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Delivery Apps Cripple EU Drive To Curb Obesity

The World Health Organization (WHO) is warning that the proliferation of food delivery services is driving the persistent growth of obesity across Europe. This at a time when EU and UK countries are striving to stem the epidemic. And kids are apparently in the forefront of the problem…

Not Funny Fat European - © funnyjunk.comNot! The obesity epidemic in Europe is such a widely-known phenomenon
that folks are making fun of it. And apparently even the wild animals
are also fat: Like the round European Robin at top of this page…

A recent BBC article opens with a stark, shocking truth: “No European country is on track to stop obesity rising by 2025, the WHO says. […] Nearly 60 percent of adults and a third of children are overweight or obese – and the Covid pandemic has made that worse.”

We all know how COVID has encouraged sedentary, stay-home lifestyles, which in turn have led to a rise in overweight and obesity. But WHO says there’s more.

Yes, it’s that bad

The WHO European Regional Obesity Report 2022 brings us many worrying findings, not the least of which is that Europe and the UK are second only to the United States in overweight and obesity. Almost 60 percent of adults and a third of children in WHO’s European Region are overweight or obese, promoting the organization to use the world ‘epidemic’ prominently in its report.

WHO tells us that obesity is the root cause of more than 1.2 million deaths – a third of all deaths – in Europe each year. Overweight and obesity have been widely implicated as causal in 13 types of cancer, heart disease, some lung diseases, and type 2 diabetes.

Enter, food delivery apps

WHO says they’re just making it easier for people to take in excess calories and gravitate towards the ‘wrong’ kind of food. And growth in the use of these apps, particularly by kids, parallels the growth in obesity in that age group. It’s just too easy for a kid, playing a video game, to pause it and click over to a food app, and order up something greasy, sugary and/or salty. And put it on Mom or Dad’s tab. And computer gaming is also on the rise, having been given a kick-start by the conditions and circumstances of COVID isolation.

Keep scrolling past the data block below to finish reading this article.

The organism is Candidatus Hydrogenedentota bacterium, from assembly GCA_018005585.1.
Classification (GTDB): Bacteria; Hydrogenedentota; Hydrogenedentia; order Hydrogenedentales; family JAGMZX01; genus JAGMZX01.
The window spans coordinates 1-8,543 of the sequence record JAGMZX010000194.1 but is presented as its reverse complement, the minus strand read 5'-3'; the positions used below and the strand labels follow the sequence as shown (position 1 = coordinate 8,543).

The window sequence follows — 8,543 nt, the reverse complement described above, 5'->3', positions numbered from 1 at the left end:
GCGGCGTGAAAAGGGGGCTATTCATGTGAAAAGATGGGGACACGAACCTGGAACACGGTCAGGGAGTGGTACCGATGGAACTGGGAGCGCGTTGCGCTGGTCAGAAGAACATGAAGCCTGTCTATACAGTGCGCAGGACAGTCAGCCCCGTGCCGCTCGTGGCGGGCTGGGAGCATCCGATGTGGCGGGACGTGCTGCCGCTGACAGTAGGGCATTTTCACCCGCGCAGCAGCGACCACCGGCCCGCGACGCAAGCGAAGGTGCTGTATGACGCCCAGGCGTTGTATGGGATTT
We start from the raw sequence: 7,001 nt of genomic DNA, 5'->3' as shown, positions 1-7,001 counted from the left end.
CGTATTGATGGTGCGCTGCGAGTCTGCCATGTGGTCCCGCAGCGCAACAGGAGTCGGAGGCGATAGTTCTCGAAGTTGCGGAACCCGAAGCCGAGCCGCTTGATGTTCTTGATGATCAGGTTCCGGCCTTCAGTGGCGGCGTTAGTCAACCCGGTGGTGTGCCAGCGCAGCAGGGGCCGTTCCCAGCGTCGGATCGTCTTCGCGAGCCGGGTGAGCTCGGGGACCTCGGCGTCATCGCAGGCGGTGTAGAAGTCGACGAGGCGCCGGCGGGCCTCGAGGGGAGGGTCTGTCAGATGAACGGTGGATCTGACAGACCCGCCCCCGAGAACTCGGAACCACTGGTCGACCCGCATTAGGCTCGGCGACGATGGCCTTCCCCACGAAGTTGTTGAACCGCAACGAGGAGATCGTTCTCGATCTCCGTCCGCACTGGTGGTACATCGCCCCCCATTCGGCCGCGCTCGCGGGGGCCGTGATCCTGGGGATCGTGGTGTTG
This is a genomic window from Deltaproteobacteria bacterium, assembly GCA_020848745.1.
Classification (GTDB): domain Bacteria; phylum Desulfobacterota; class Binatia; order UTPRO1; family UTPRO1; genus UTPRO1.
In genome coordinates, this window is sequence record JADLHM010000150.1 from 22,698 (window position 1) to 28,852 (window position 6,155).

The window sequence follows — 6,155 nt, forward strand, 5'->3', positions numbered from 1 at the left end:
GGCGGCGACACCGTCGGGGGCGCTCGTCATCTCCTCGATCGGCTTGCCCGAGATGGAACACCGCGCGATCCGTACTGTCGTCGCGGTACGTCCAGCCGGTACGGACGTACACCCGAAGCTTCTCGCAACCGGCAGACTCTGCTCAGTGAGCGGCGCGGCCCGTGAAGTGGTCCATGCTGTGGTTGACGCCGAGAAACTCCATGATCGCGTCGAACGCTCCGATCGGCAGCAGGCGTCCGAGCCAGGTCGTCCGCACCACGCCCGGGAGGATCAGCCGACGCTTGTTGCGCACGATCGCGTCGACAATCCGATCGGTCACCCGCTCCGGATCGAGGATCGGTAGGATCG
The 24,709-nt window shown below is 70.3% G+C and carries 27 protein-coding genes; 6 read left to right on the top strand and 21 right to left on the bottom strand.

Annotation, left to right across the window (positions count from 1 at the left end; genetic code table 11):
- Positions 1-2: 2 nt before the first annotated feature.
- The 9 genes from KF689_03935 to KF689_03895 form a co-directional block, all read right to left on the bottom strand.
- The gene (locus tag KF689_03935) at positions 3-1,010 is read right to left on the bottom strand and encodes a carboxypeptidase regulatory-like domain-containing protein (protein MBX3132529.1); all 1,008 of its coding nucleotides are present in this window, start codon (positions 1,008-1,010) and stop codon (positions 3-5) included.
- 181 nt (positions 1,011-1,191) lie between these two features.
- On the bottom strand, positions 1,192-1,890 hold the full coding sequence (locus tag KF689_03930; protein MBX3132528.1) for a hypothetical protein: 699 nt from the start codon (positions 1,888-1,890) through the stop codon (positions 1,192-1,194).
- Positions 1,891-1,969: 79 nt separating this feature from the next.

The BBC story puts it in terms we can all understand: “UK research suggests eating a takeaway meal means consuming 200 more calories per day, on average, than food prepared at home. Over the course of a week, this could mean a child eating the equivalent of an extra day’s worth of calories.”

What can you do?

The obvious answer to the kids’ obesity explosion is to limit their access to computer games and to food delivery apps. How? WHO makes no comment on that.

But some jurisdictions in the organization’s European theatre are enacting regulations designed to get at the problem from the other direction. For example, the UK is already requiring ‘large restaurants and cafés’ (i.e.l;, fast food chains) to display Calorie information on their in-store menu boards. This fall, BOGO promotions by Fast Food purveyors will be outlawed. The experts say those encourage diners to buy 20 percent more food – to consume 20 percent more Calories – than they need. And a plan has recently been approved to ban electronic junk food advertising before 9:00 p.m. How they’ll enforce that on the internet remains to be seen.

WHO has a suggestion…

The organization says the electronic technologies that are driving exploding childhood obesity can be harnessed to treat the problem. I can see government regulators requiring the embedding of positive dietary signals and ‘healthy’ product placements in games, and requiring online ordering systems to clearly label unhealthy food as such. Not to mention offering healthy menu alternatives and pricing them lower than the usual junk food options.

My take

Okay. But we live in the real world. Who’s going to try to force game developers to toe that line? In the U.S., where they sue Fast Food restos because the coffee is too hot, it would probably result in a Supreme Court case involving the First Amendment – the right to freedom of speech. And just try to tell ordering services and the restos they represent what they can and can’t – or have to – sell.

WHO agrees that obesity is ‘a complex disease’, and that what folks eat is just half the problem: the decrease in physical activity (exercise) that accompanies it in the electronic gaming and food ordering lifestyle is just as important.

But the bottom line: WHO admits that a previously agreed target among the organization’s European Region countries, to stop obesity rising in that region by 25 percent by 2025, will definitely not be met. In fact, thanks in significant measure to food ordering apps, it’s still on the rise in all countries and all age groups.

~ Maggie J.

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